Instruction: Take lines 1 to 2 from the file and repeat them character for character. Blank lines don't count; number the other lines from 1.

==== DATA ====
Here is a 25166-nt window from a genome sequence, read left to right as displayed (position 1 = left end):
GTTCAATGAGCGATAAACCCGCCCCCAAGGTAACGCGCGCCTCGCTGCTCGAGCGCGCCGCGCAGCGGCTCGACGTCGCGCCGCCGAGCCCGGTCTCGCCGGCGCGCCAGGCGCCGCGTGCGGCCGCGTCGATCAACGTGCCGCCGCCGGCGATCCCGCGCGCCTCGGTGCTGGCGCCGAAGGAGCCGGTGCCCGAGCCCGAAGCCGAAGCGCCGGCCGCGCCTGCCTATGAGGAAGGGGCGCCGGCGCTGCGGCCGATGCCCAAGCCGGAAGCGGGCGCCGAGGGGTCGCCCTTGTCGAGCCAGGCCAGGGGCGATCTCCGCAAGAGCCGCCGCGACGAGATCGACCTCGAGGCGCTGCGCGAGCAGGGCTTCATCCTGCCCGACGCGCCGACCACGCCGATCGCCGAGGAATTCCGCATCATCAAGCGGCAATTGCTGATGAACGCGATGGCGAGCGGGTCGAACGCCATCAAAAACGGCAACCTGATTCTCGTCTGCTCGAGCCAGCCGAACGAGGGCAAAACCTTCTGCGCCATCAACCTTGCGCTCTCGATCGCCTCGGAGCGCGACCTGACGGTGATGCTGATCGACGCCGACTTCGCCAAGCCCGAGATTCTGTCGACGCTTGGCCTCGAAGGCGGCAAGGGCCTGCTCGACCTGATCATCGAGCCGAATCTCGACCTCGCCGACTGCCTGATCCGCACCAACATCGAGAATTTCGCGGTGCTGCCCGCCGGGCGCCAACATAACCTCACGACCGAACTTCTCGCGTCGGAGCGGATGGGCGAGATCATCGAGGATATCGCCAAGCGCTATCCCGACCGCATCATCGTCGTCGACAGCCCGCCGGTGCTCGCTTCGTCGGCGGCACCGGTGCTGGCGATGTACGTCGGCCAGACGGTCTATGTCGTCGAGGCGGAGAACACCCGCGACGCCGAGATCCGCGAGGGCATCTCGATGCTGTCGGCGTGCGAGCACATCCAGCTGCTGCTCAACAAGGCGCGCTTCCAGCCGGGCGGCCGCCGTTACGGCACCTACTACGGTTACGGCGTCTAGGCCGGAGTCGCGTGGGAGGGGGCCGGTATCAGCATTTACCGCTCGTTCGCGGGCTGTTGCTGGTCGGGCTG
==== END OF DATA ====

Here is a 25166-nt window from a genome sequence, read left to right as displayed (position 1 = left end):
GTTCAATGAGCGATAAACCCGCCCCCAAGGTAACGCGCGCCTCGCTGCTCGAGCGCGCCGCGCAGCGGCTCGACGTCGCGCCGCCGAGCCCGGTCTCGCCGGCGCGCCAGGCGCCGCGTGCGGCCGCGTCGATCAACGTGCCGCCGCCGGCGATCCCGCGCGCCTCGGTGCTGGCGCCGAAGGAGCCGGTGCCCGAGCCCGAAGCCGAAGCGCCGGCCGCGCCTGCCTATGAGGAAGGGGCGCCGGCGCTGCGGCCGATGCCCAAGCCGGAAGCGGGCGCCGAGGGGTCGCCCTTGTCGAGCCAGGCCAGGGGCGATCTCCGCAAGAGCCGCCGCGACGAGATCGACCTCGAGGCGCTGCGCGAGCAGGGCTTCATCCTGCCCGACGCGCCGACCACGCCGATCGCCGAGGAATTCCGCATCATCAAGCGGCAATTGCTGATGAACGCGATGGCGAGCGGGTCGAACGCCATCAAAAACGGCAACCTGATTCTCGTCTGCTCGAGCCAGCCGAACGAGGGCAAAACCTTCTGCGCCATCAACCTTGCGCTCTCGATCGCCTCGGAGCGCGACCTGACGGTGATGCTGATCGACGCCGACTTCGCCAAGCCCGAGATTCTGTCGACGCTTGGCCTCGAAGGCGGCAAGGGCCTGCTCGACCTGATCATCGAGCCGAATCTCGACCTCGCCGACTGCCTGATCCGCACCAACATCGAGAATTTCGCGGTGCTGCCCGCCGGGCGCCAACATAACCTCACGACCGAACTTCTCGCGTCGGAGCGGATGGGCGAGATCATCGAGGATATCGCCAAGCGCTATCCCGACCGCATCATCGTCGTCGACAGCCCGCCGGTGCTCGCTTCGTCGGCGGCACCGGTGCTGGCGATGTACGTCGGCCAGACGGTCTATGTCGTCGAGGCGGAGAACACCCGCGACGCCGAGATCCGCGAGGGCATCTCGATGCTGTCGGCGTGCGAGCACATCCAGCTGCTGCTCAACAAGGCGCGCTTCCAGCCGGGCGGCCGCCGTTACGGCACCTACTACGGTTACGGCGTCTAGGCCGGAGTCGCGTGGGAGGGGGCCGGTATCAGCATTTACCGCTCGTTCGCGGGCTGTTGCTGGTCGGGCTG